Examination of Witnesses (Questions 57-59)
SIR MICHAEL BUCKLEY AND MR ALAN WATSON
THURSDAY 21 MARCH 2002
57. Good morning all. It is good to see you again, Sir Michael and Alan Watson. We think this is your positively last performance in front of us.
(Sir Michael Buckley) It may well be so, Chairman, yes.
58. So it is a particular occasion for us. We are going to talk about your Parliamentary Ombudsman role this morning, based on your Annual Report 2000-01. Would you like to say a few words by way of introduction?
(Sir Michael Buckley) Yes, indeed, Chairman. Thank you very much. I do welcome the opportunity to present my Annual Report as Parliamentary Commissioner for Administration for the year 2000-01 to the Committee today. In that report I set out information about the Office's workload and performance during that business year and the memorandum you have before you brings the information up-to-date. Briefly, up to the end of February, the number of complaints received by my office was 28 per cent higher than the same period last year, although that is due in part to the referral of large numbers of complaints about Equitable Life. Other matters on which I have received significant numbers of complaints and inquiries include widowers' entitlement to widows' benefits; Railtrack; foot and mouth disease; and Independent Learning Accounts. Here I must apologise for a small error in the memorandum of evidence I put to the Committee. The figure of 1,721 complaints was for the whole of the year 2000-01 and not just the first 11 months. By building on the more flexible working methods which are described in detail in the report, and in particular the wider range of ways of dealing with cases, we have been able not only to deal with this large increase in the number of complaints but also to produce a positive outcome for the complainant in a higher proportion of cases. However, it remains my view that the time is long overdue for fundamental reform of the current ombudsmen arrangements in England to enable us to provide a still more responsive, speedy and flexible service to the public. The Committee is well aware, that I, with my English public sector ombudsmen colleagues, first raised the need for reform of the ombudsmen arrangements with the Government in 1998 and I am disappointed that little progress has so far been made. I have also, like some of my predecessors, argued for the need to make separate appointments to the post of Health Service and Parliamentary Ombudsman and I regret that the Government has reached a decision not to do so. Chairman, as you have said, it may well be that this is the last session of the Committee to which I will give evidence as Ombudsman. Since my first appearance before the Committee's predecessor, my Office has undergone many changes: backlogs have been cleared, output records have been consistently broken and productivity is much higher. The Office is, I hope, more responsive and accessible to those it serves. In conclusion, I would like to say how very much and very genuinely I am grateful for the support of the Committee. It has been a valuable relationship, if I may say so, and I am sure that will continue under my successor.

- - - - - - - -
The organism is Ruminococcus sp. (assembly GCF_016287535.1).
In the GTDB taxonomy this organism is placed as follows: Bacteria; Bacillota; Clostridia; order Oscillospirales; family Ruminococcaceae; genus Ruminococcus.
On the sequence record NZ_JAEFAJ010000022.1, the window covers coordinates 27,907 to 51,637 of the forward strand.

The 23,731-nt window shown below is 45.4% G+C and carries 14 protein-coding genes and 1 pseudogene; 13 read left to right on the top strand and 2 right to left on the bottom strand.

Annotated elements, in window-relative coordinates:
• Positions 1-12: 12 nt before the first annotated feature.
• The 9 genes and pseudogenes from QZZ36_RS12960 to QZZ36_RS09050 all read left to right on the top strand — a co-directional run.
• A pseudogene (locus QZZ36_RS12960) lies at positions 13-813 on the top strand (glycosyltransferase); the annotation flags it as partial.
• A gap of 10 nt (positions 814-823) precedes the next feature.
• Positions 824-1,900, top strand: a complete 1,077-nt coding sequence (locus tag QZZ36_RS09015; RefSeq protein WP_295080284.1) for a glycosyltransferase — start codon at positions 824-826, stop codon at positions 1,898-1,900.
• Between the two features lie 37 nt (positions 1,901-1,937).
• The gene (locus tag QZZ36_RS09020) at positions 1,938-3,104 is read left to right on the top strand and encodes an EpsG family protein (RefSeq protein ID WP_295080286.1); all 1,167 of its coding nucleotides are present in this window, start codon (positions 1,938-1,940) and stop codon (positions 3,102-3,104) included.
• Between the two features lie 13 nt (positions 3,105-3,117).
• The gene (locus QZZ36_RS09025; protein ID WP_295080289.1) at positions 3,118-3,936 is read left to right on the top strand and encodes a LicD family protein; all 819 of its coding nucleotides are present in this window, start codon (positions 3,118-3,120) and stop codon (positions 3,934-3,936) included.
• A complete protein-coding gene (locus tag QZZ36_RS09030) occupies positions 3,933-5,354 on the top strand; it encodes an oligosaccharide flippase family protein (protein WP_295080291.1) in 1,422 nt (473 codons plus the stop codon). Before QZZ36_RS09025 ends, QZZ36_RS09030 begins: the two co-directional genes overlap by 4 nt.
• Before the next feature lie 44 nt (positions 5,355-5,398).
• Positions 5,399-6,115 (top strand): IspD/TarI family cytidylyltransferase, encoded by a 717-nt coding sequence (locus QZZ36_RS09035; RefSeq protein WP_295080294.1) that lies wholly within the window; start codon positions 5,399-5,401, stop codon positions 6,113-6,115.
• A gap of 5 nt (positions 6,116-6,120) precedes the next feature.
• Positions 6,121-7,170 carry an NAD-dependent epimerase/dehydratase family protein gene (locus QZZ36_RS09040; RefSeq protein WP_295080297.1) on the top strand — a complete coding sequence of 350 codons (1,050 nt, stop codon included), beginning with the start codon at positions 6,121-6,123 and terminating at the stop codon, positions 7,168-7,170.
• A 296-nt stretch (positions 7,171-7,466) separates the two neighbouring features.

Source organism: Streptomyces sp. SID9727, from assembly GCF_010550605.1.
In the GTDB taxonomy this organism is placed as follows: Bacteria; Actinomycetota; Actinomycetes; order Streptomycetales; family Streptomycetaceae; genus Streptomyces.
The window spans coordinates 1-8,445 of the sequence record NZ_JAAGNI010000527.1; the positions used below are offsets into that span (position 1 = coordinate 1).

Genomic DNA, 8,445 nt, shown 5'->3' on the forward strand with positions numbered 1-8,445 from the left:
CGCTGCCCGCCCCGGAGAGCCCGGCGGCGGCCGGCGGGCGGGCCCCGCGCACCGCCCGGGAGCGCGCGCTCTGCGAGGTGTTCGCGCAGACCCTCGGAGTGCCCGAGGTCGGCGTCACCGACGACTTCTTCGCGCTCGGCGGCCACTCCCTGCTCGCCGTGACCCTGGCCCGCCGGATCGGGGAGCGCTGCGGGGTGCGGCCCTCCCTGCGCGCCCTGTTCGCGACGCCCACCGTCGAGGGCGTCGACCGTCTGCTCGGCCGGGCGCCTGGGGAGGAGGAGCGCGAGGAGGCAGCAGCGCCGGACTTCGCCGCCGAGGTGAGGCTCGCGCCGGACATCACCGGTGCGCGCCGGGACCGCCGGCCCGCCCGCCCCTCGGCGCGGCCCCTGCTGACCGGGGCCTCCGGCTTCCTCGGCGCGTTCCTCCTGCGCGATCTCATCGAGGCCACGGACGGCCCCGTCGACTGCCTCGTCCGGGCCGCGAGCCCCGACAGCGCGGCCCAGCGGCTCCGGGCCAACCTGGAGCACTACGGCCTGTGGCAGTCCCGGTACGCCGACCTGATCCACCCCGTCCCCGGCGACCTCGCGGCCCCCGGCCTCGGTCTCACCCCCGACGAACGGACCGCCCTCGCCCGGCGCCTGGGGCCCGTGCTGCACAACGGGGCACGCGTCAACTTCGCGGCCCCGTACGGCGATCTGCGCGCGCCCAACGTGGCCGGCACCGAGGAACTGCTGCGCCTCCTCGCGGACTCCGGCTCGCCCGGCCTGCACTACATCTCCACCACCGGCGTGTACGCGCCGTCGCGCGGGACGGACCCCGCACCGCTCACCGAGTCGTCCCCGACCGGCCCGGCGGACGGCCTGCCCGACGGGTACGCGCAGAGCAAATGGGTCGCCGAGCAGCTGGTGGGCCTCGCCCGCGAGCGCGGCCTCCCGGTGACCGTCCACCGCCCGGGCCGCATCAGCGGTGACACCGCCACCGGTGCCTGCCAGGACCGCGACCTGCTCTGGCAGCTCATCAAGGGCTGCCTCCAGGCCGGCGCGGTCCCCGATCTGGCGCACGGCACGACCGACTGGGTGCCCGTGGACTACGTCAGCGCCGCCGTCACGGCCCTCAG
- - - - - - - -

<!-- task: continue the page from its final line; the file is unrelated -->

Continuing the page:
59. That is very kind. I think we have all enjoyed our association with you. I think it shows yet again the connection between your Office and this Committee is a very important part of he whole ombudsman system. If you look back over the five years that you have been in post, what would you identify as the most significant changes in the role of Ombudsman in that time?
(Sir Michael Buckley) I think it is not so much change in role, Chairman, as a change in approach. For most of the Office's history, the emphasis was very heavily on formal investigations, formal reports, and that indeed is very much the direction that the 1967 Act gives to the Office. I came to believe fairly early in my tenure as Ombudsman that that was increasingly unsatisfactory in modern conditions. Not only was it one of the reasons for the very large backlog which the Office had at the end of 1996, I believed it was not really suited to what so many people wanted. I have a rule-of-thumb distinction between a problem (which is something that can be rectified by action, as it were: the paying of a benefit or getting child support maintenance paid) and a complaint (which is when something has gone wrong and cannot be reversed and what is needed is explanation: for example, if a road has been built in the wrong place, it is not going to be taken up, but then what is needed is an investigation into what happened, why, and perhaps some sort of redress). The Office was good at dealing with complaints, with the elaborate investigation; it was not nearly so good at dealing with problems (the case of, as I say, typically, the woman who was not getting the child support maintenance that she needed). Increasingly, we have tried to push the Office in that direction, having more flexibility to deal with complaints/problems as they deserve, as their merits deserve, not to say that everything must be pushed into this investigation and reporting mode. That, I think, is the direction which we have taken, the direction which I think a new institution can take still further.